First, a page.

But your recent attack on the leadership of ZAPU cannot go unchallenged. Brian, Thenjiwe Lesabe deserves to rest in peace. But no, you would have none of that; you choose to insult her conscience and legacy only a few days after her burial. Couldn’t you wait a few more weeks before performing a media autopsy on her political life? Thenjiwe was a very old woman when she died, Brian, who dedicated her entire life fighting for the liberation of you and me. And this is how we thank her?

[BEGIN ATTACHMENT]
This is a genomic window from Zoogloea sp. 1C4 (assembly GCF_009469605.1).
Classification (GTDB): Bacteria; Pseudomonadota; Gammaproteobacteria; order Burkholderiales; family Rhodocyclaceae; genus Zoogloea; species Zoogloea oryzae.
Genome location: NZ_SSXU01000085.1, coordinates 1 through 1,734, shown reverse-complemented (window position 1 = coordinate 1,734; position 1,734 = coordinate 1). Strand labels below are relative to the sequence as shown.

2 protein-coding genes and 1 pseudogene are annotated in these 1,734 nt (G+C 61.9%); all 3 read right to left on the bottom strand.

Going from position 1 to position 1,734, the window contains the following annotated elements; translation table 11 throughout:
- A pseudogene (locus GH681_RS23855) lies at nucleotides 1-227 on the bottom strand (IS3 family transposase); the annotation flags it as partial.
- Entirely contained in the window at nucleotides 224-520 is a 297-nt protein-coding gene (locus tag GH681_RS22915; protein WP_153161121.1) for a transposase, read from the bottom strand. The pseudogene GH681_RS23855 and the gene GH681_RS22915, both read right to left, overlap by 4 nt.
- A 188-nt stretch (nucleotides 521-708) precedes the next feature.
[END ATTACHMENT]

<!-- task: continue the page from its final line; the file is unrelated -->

That is only half the problem with your article. You hazarded your readers with the moral aptitude of Clement Muchachi and Edgar Tekere. While I agree with you on Muchachi (May his soul rest in peace) I am shocked at the accolades you give to Edgar Tekere. This man is the living example of the opposite of principled leadership, the antithesis if you like. Granted, he took a stand against corruption, most probably to advance his political ambitions, but barbarously led the slaughter of over 20,000 innocent Zimbabweans. It is Edgar Tekere and Enos Nkala who led the charge and became the face of the genocide in Matebeleland and Midlands provinces. In case you don’t know, Brian, it was Edgar Tekere who said "Nkomo and his supporters are like germs in a wound which must be cleaned with iodine. In the process, patient will have to scream a bit". And scream they did, and those lucky enough were buried alive. Tekere also "trophy hunted" an old white farmer and shot him at point blank range after independence. If in Gukurahundi he was the architect and willing accomplice, this time he was a cold blooded murderer who was convicted and only given a presidential pardon to escape the hangman’s noose. Today, Brian, you have the audacity to say "When the true story of Zimbabwe is finally written, Tekere’s name shall be among those who stood for principle and paid the price." Do you think the victims of Gukurahundi, their children and relatives, agree with you? It is such reckless talk that cause civil wars, Brian. Edgar Tekere and all those that participated in killing innocent people must be left to die and face their creator for the crimes they committed against humanity, without anyone using their bottom drawers to pamper murderers.